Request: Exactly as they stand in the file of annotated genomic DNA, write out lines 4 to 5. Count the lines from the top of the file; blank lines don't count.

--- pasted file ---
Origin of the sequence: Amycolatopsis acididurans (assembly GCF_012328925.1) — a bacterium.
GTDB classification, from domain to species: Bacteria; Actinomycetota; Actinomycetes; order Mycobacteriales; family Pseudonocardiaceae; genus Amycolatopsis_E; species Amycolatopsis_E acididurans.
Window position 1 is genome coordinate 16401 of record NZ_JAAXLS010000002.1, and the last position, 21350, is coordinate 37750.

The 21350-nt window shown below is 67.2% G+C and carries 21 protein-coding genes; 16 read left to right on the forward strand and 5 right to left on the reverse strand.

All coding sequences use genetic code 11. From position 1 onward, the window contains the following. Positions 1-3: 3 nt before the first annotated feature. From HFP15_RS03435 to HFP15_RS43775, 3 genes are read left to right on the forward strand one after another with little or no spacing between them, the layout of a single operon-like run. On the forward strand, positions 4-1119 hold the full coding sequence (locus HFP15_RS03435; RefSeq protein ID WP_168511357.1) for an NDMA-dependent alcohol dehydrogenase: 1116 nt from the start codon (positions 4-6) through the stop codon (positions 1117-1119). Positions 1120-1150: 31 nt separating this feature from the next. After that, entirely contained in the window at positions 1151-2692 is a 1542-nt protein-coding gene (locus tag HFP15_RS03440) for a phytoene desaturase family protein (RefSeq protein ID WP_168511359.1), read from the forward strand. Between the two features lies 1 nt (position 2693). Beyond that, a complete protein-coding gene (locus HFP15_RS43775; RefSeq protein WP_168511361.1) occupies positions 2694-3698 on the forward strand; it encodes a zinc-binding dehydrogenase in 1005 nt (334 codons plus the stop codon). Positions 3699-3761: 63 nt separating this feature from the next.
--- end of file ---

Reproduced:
The 21350-nt window shown below is 67.2% G+C and carries 21 protein-coding genes; 16 read left to right on the forward strand and 5 right to left on the reverse strand.

All coding sequences use genetic code 11. From position 1 onward, the window contains the following. Positions 1-3: 3 nt before the first annotated feature. From HFP15_RS03435 to HFP15_RS43775, 3 genes are read left to right on the forward strand one after another with little or no spacing between them, the layout of a single operon-like run. On the forward strand, positions 4-1119 hold the full coding sequence (locus HFP15_RS03435; RefSeq protein ID WP_168511357.1) for an NDMA-dependent alcohol dehydrogenase: 1116 nt from the start codon (positions 4-6) through the stop codon (positions 1117-1119). Positions 1120-1150: 31 nt separating this feature from the next. After that, entirely contained in the window at positions 1151-2692 is a 1542-nt protein-coding gene (locus tag HFP15_RS03440) for a phytoene desaturase family protein (RefSeq protein ID WP_168511359.1), read from the forward strand. Between the two features lies 1 nt (position 2693). Beyond that, a complete protein-coding gene (locus HFP15_RS43775; RefSeq protein WP_168511361.1) occupies positions 2694-3698 on the forward strand; it encodes a zinc-binding dehydrogenase in 1005 nt (334 codons plus the stop codon). Positions 3699-3761: 63 nt separating this feature from the next.